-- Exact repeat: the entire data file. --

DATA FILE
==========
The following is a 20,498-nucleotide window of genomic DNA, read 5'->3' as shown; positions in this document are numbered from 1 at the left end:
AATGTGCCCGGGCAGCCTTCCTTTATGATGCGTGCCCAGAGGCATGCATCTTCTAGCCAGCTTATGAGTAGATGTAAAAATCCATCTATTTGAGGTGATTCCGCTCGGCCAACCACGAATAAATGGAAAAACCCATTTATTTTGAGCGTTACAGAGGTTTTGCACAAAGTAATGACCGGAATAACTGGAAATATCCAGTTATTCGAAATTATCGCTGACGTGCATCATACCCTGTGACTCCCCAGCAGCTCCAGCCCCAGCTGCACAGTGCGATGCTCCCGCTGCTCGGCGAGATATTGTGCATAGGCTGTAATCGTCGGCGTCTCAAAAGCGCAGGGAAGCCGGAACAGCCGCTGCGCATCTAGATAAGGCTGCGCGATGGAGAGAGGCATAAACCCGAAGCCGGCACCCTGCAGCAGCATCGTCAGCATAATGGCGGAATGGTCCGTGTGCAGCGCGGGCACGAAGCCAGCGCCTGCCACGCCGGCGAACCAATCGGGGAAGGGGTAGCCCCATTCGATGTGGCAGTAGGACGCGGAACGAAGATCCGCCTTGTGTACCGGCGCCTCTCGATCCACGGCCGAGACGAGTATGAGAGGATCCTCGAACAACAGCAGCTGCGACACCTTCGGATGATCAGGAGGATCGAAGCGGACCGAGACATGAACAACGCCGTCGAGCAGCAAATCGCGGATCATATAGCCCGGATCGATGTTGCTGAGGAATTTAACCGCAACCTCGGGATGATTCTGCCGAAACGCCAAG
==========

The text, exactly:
The following is a 20,498-nucleotide window of genomic DNA, read 5'->3' as shown; positions in this document are numbered from 1 at the left end:
AATGTGCCCGGGCAGCCTTCCTTTATGATGCGTGCCCAGAGGCATGCATCTTCTAGCCAGCTTATGAGTAGATGTAAAAATCCATCTATTTGAGGTGATTCCGCTCGGCCAACCACGAATAAATGGAAAAACCCATTTATTTTGAGCGTTACAGAGGTTTTGCACAAAGTAATGACCGGAATAACTGGAAATATCCAGTTATTCGAAATTATCGCTGACGTGCATCATACCCTGTGACTCCCCAGCAGCTCCAGCCCCAGCTGCACAGTGCGATGCTCCCGCTGCTCGGCGAGATATTGTGCATAGGCTGTAATCGTCGGCGTCTCAAAAGCGCAGGGAAGCCGGAACAGCCGCTGCGCATCTAGATAAGGCTGCGCGATGGAGAGAGGCATAAACCCGAAGCCGGCACCCTGCAGCAGCATCGTCAGCATAATGGCGGAATGGTCCGTGTGCAGCGCGGGCACGAAGCCAGCGCCTGCCACGCCGGCGAACCAATCGGGGAAGGGGTAGCCCCATTCGATGTGGCAGTAGGACGCGGAACGAAGATCCGCCTTGTGTACCGGCGCCTCTCGATCCACGGCCGAGACGAGTATGAGAGGATCCTCGAACAACAGCAGCTGCGACACCTTCGGATGATCAGGAGGATCGAAGCGGACCGAGACATGAACAACGCCGTCGAGCAGCAAATCGCGGATCATATAGCCCGGATCGATGTTGCTGAGGAATTTAACCGCAACCTCGGGATGATTCTGCCGAAACGCCAAG